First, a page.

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Commodity finance report: Global deal volume drops by nearly half

Overall volumes of global commodity trade financing fell by almost 50% according to the full-year 2020 TXF Commodity Finance report. Max Thompson reviews this significant drop and assesses the impact of the Covid-19 crisis on commodity-linked corporate fundraising alongside the retreat of several major international banks from the sector.
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Global commodity finance deal volume totalled $117 billion last year - a significant year-on-year decrease of $83 billion (or 41%) from $200 billion in 2019, according to TXF Data’s Commodity Finance report 2020. 

Given the strain that the Covid crisis put on oil and gas prices and corporate borrowers’ balance sheets, coupled with the added ‘Covid premium’ on commercial debt margins and the scaling back of several international banks from lending in the commodities space, the depressed figures come as no surprise. 

Looking more forensically at the year-on-year data, the most drastic difference in volume between 2020 and 2019 took place in Q4, with the total volume of closed commodity finance deals totalling $87 billion in Q4 2019 compared to $19 billion in the same period last year. 

Obviously, Q4 tends to be the busiest time of the year for corporate borrowers as they strive to reach end-of-year goals and raise funds ready for the new year, plus prospective bonuses often prompt a flurry of signings at year-end. But Q4 2020, however, marked the end of almost an entire year of lockdowns (with no clear end in sight), leaving many corporates holding off from raising debt in what is usually their busiest period.

Glencore was the top borrower in 2020, having sealed $19.53 billion worth of deals. Alongside the other top commodity trading behemoths, Glencore has historically received unwavered commercial bank support. Last year caused many banks to scale back lending to commodity-linked corporates while increasing scrutiny of their existing clients. This retreat by banks is expected to widen the already burgeoning commodity trade funding gap, with liquidity being concentrated in favour of large corporates with strong credits, leaving SMEs struggling to tap international bank debt last year.

Some of Glencore’s fundraising success during the year of the pandemic was simply down to lucky timing. The Anglo-Swiss trader’s largest borrowing, which signed in late March 2020, was initially launched at $8 billion, closing at a vastly oversubscribed $10.75 billion before scaling back bank commitments to a final $9.975 billion. This was one of the final deals to close before the global lockdown was implemented and costly ‘Covid-premiums’ began to emerge, stinging corporate borrowers with extra fees from 10bp to as much as 70bp. The annual RCF accounted for over half of Glencore’s borrowing in 2020. 

Structured deals down in 2020  

Structured commodity finance volumes totalled $22.2 billion in 2020, which marked a significant year-on- year decrease of 57.1% ($16.6 billion) from 2019. Meanwhile, last year’s unsecured debt volumes remained in the same ballpark compared to 2019, which suggests the drop in structured deals was not borne out of an uptick in unsecured lending.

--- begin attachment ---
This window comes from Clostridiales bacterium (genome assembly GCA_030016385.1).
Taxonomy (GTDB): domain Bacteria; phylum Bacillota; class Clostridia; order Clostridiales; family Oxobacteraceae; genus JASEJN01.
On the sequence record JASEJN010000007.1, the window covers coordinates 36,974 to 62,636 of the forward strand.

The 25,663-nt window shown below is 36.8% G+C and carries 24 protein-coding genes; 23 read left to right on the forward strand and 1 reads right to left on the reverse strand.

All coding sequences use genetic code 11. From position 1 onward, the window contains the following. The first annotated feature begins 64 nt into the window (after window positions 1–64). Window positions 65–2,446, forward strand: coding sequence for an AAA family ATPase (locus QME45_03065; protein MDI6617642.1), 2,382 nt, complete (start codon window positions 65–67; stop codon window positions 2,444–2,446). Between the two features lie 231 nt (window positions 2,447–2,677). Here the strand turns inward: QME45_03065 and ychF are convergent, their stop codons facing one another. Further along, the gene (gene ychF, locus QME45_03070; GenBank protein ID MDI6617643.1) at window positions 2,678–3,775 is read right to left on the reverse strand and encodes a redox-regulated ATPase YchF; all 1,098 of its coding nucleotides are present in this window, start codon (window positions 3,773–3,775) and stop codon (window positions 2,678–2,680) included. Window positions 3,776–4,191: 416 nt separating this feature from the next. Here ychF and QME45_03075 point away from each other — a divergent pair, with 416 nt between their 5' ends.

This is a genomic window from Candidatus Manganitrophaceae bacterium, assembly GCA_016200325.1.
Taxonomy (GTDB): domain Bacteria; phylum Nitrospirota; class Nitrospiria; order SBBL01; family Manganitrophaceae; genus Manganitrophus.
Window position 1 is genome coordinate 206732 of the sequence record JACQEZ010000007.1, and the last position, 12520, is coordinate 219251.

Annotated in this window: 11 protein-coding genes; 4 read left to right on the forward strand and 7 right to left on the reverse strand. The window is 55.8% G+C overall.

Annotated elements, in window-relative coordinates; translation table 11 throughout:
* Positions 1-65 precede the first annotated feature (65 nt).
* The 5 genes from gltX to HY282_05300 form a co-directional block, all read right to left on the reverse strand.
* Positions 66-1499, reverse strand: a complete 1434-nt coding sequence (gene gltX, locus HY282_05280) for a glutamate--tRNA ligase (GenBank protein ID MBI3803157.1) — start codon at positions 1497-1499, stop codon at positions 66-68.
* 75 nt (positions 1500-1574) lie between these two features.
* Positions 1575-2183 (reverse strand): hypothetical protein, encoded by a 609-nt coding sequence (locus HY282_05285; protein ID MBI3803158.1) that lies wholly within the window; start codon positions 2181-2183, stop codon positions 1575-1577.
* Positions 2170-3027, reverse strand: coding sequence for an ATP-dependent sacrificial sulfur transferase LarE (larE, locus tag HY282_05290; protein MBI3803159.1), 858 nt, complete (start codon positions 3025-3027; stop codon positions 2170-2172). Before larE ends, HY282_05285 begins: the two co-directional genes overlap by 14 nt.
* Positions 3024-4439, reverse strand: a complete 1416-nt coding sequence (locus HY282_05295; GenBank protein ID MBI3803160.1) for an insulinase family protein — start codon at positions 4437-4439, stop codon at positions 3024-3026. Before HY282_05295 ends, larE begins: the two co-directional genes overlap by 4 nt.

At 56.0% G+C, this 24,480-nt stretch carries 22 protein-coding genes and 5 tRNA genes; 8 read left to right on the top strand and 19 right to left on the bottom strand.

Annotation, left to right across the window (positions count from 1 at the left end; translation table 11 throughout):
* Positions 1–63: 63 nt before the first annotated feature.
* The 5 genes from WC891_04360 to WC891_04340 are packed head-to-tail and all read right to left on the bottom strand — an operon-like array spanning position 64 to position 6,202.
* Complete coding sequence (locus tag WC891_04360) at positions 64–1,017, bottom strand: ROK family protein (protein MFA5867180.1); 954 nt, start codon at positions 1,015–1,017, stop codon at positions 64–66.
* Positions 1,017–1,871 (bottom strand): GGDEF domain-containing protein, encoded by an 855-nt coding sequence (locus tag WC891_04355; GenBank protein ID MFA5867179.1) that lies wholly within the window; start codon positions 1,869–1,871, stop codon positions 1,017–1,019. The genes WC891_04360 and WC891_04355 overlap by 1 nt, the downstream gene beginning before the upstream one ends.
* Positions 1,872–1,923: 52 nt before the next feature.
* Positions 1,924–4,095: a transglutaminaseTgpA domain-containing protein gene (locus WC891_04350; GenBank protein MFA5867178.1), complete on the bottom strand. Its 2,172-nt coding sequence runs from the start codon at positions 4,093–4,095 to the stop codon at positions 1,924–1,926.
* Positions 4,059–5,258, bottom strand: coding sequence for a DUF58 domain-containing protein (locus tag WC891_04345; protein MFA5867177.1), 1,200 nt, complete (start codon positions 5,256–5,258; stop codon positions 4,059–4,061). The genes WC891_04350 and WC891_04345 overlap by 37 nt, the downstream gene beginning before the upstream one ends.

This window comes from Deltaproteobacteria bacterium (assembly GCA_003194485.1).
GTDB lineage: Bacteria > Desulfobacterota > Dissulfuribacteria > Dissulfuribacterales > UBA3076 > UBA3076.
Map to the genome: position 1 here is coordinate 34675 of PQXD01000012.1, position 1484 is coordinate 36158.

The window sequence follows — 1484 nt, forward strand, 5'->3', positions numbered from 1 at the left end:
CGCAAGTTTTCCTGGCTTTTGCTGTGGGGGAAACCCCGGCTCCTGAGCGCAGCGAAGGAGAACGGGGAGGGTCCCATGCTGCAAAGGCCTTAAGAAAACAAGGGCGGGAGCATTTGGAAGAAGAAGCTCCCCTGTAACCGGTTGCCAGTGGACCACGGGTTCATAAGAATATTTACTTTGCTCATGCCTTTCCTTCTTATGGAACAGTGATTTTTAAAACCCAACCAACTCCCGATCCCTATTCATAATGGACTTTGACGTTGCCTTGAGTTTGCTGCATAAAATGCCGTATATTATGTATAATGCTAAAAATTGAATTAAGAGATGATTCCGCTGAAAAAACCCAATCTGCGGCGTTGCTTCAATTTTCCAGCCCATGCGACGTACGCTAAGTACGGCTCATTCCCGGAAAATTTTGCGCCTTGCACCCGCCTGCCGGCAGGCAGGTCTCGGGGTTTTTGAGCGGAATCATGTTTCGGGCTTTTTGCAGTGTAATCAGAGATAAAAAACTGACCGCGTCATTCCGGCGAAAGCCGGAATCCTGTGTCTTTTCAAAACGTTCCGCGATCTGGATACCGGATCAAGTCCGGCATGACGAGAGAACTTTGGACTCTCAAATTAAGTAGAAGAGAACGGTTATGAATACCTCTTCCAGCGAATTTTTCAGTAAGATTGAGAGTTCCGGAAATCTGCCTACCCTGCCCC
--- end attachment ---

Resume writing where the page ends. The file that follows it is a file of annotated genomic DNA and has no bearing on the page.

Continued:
For example, PXFs, pre-pays and RBLs were all down in terms of volume last year compared to 2019, with pre-pay deal flow dropping most significantly across the structured products (from $1.8 billion in 2019 to $0.1 billion in 2020). 

However, off the back of the various high-profile frauds and defaults in 2020, it is expected that structured commodity finance will pick up again in 2021 and onwards. This is because it is considered less risky and generally cheaper to secure a deal against a tangible asset. 

This is also supported by the TXF Global Commodity Trade Finance Industry Report 2020. A percentage of banks that took part in the survey said that they would lend less towards RCFs in the next year, down to 15% compared to 26% over the last 12 months. In return, the bank responses indicated that there will be a slight increase in structured commodity trade finance facilities such as pre-export financings (22%), borrowing base loans (19%), prepayment financing (25%) and reserves-based lending (9%), up from 19%, 16%, 15% and 4% over the past 12 months respectively. 

Oil and gas/Europe top structured debt charts

Oil and gas deals accounted for the largest volume of secured debts in 2020 ($14.4 billion), which represented more than 65.0% of total secured debts in 2020, followed by metals and mining ($3.9 billion). Despite remaining in the top spots last year, both sectors experienced a year-on-year decrease in structured lending. The agri/softs sectors took the third spot, accounting for $2.77 billion of deals, which is a year-on-year increase. 

In line with all other regional data on commodity finance in this report, Europe was the top region for structured finance, accounting for $8.05 billion of deals (38.4%). North America was the second biggest region, accounting for $5.06 billion (22.8%) of deals. Asia Pacific ($2.4 billion), Africa (2.3 billion) and Russia CIS ($2.18 billion) all followed at more or less joint third. 

The full new commodity finance report covering the latest commodity finance trends for 2020, with all the related charts, is available for TXF Data subscribers only. If you do not subscribe to us yet and you want to find out more please contact us by emailing: [email protected].

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